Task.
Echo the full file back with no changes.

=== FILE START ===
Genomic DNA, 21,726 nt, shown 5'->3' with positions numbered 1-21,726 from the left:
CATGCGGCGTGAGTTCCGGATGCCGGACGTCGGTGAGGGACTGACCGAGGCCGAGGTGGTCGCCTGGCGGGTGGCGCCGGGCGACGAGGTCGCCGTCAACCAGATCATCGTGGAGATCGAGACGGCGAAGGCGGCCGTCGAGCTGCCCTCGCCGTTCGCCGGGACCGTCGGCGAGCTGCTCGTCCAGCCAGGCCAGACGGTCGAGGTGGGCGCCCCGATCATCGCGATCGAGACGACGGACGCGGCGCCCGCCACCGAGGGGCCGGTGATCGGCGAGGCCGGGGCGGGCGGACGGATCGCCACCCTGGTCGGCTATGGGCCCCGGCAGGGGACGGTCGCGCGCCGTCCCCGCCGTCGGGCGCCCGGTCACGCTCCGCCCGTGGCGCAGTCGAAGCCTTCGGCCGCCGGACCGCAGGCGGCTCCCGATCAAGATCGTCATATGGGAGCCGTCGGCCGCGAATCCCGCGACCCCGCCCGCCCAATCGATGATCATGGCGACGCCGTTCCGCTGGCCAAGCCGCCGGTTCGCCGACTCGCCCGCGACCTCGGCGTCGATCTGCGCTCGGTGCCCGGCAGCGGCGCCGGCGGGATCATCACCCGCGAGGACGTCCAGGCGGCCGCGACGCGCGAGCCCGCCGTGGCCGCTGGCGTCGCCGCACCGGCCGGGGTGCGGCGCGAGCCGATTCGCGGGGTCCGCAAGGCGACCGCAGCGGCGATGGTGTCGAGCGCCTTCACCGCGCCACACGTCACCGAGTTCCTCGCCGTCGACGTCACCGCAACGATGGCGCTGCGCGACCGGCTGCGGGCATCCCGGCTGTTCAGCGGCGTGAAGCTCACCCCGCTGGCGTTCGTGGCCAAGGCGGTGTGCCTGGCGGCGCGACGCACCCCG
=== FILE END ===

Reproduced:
Genomic DNA, 21,726 nt, shown 5'->3' with positions numbered 1-21,726 from the left:
CATGCGGCGTGAGTTCCGGATGCCGGACGTCGGTGAGGGACTGACCGAGGCCGAGGTGGTCGCCTGGCGGGTGGCGCCGGGCGACGAGGTCGCCGTCAACCAGATCATCGTGGAGATCGAGACGGCGAAGGCGGCCGTCGAGCTGCCCTCGCCGTTCGCCGGGACCGTCGGCGAGCTGCTCGTCCAGCCAGGCCAGACGGTCGAGGTGGGCGCCCCGATCATCGCGATCGAGACGACGGACGCGGCGCCCGCCACCGAGGGGCCGGTGATCGGCGAGGCCGGGGCGGGCGGACGGATCGCCACCCTGGTCGGCTATGGGCCCCGGCAGGGGACGGTCGCGCGCCGTCCCCGCCGTCGGGCGCCCGGTCACGCTCCGCCCGTGGCGCAGTCGAAGCCTTCGGCCGCCGGACCGCAGGCGGCTCCCGATCAAGATCGTCATATGGGAGCCGTCGGCCGCGAATCCCGCGACCCCGCCCGCCCAATCGATGATCATGGCGACGCCGTTCCGCTGGCCAAGCCGCCGGTTCGCCGACTCGCCCGCGACCTCGGCGTCGATCTGCGCTCGGTGCCCGGCAGCGGCGCCGGCGGGATCATCACCCGCGAGGACGTCCAGGCGGCCGCGACGCGCGAGCCCGCCGTGGCCGCTGGCGTCGCCGCACCGGCCGGGGTGCGGCGCGAGCCGATTCGCGGGGTCCGCAAGGCGACCGCAGCGGCGATGGTGTCGAGCGCCTTCACCGCGCCACACGTCACCGAGTTCCTCGCCGTCGACGTCACCGCAACGATGGCGCTGCGCGACCGGCTGCGGGCATCCCGGCTGTTCAGCGGCGTGAAGCTCACCCCGCTGGCGTTCGTGGCCAAGGCGGTGTGCCTGGCGGCGCGACGCACCCCG